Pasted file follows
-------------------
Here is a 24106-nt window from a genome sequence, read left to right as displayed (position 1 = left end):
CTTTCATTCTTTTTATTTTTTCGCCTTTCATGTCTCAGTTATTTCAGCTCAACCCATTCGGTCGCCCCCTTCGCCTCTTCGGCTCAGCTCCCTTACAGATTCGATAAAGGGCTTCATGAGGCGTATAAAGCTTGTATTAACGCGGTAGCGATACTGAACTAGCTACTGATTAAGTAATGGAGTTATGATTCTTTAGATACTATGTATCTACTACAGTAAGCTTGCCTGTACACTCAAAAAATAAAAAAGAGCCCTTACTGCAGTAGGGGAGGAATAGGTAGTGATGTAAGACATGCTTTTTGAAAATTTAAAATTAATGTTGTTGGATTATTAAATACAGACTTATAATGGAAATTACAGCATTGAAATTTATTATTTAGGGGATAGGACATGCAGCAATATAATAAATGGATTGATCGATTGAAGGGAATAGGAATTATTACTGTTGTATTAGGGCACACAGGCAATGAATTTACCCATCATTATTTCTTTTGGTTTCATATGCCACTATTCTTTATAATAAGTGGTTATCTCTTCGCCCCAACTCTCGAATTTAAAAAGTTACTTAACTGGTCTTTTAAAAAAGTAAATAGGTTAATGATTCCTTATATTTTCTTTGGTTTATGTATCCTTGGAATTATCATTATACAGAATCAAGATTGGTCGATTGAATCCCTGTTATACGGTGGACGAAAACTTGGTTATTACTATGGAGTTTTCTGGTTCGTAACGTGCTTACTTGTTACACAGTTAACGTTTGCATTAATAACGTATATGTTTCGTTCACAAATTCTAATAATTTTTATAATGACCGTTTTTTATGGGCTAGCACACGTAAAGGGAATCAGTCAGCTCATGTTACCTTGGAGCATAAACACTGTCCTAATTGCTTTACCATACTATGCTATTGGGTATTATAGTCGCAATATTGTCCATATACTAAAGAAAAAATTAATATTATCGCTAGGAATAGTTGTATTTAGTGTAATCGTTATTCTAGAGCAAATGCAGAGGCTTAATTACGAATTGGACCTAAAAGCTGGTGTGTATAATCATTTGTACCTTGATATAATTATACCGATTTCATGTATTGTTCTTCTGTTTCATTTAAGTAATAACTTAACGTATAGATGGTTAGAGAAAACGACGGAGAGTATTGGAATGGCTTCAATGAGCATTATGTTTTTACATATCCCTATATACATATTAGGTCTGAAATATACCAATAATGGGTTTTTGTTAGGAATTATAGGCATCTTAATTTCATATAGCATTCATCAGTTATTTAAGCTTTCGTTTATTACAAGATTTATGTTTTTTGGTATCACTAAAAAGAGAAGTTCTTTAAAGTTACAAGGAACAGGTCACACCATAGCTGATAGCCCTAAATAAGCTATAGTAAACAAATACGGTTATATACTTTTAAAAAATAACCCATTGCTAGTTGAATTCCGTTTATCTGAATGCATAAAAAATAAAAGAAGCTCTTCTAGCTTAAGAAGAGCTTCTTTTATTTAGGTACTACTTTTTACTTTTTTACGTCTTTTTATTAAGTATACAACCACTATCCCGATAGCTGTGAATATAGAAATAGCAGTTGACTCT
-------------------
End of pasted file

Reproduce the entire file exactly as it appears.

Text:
Here is a 24106-nt window from a genome sequence, read left to right as displayed (position 1 = left end):
CTTTCATTCTTTTTATTTTTTCGCCTTTCATGTCTCAGTTATTTCAGCTCAACCCATTCGGTCGCCCCCTTCGCCTCTTCGGCTCAGCTCCCTTACAGATTCGATAAAGGGCTTCATGAGGCGTATAAAGCTTGTATTAACGCGGTAGCGATACTGAACTAGCTACTGATTAAGTAATGGAGTTATGATTCTTTAGATACTATGTATCTACTACAGTAAGCTTGCCTGTACACTCAAAAAATAAAAAAGAGCCCTTACTGCAGTAGGGGAGGAATAGGTAGTGATGTAAGACATGCTTTTTGAAAATTTAAAATTAATGTTGTTGGATTATTAAATACAGACTTATAATGGAAATTACAGCATTGAAATTTATTATTTAGGGGATAGGACATGCAGCAATATAATAAATGGATTGATCGATTGAAGGGAATAGGAATTATTACTGTTGTATTAGGGCACACAGGCAATGAATTTACCCATCATTATTTCTTTTGGTTTCATATGCCACTATTCTTTATAATAAGTGGTTATCTCTTCGCCCCAACTCTCGAATTTAAAAAGTTACTTAACTGGTCTTTTAAAAAAGTAAATAGGTTAATGATTCCTTATATTTTCTTTGGTTTATGTATCCTTGGAATTATCATTATACAGAATCAAGATTGGTCGATTGAATCCCTGTTATACGGTGGACGAAAACTTGGTTATTACTATGGAGTTTTCTGGTTCGTAACGTGCTTACTTGTTACACAGTTAACGTTTGCATTAATAACGTATATGTTTCGTTCACAAATTCTAATAATTTTTATAATGACCGTTTTTTATGGGCTAGCACACGTAAAGGGAATCAGTCAGCTCATGTTACCTTGGAGCATAAACACTGTCCTAATTGCTTTACCATACTATGCTATTGGGTATTATAGTCGCAATATTGTCCATATACTAAAGAAAAAATTAATATTATCGCTAGGAATAGTTGTATTTAGTGTAATCGTTATTCTAGAGCAAATGCAGAGGCTTAATTACGAATTGGACCTAAAAGCTGGTGTGTATAATCATTTGTACCTTGATATAATTATACCGATTTCATGTATTGTTCTTCTGTTTCATTTAAGTAATAACTTAACGTATAGATGGTTAGAGAAAACGACGGAGAGTATTGGAATGGCTTCAATGAGCATTATGTTTTTACATATCCCTATATACATATTAGGTCTGAAATATACCAATAATGGGTTTTTGTTAGGAATTATAGGCATCTTAATTTCATATAGCATTCATCAGTTATTTAAGCTTTCGTTTATTACAAGATTTATGTTTTTTGGTATCACTAAAAAGAGAAGTTCTTTAAAGTTACAAGGAACAGGTCACACCATAGCTGATAGCCCTAAATAAGCTATAGTAAACAAATACGGTTATATACTTTTAAAAAATAACCCATTGCTAGTTGAATTCCGTTTATCTGAATGCATAAAAAATAAAAGAAGCTCTTCTAGCTTAAGAAGAGCTTCTTTTATTTAGGTACTACTTTTTACTTTTTTACGTCTTTTTATTAAGTATACAACCACTATCCCGATAGCTGTGAATATAGAAATAGCAGTTGACTCT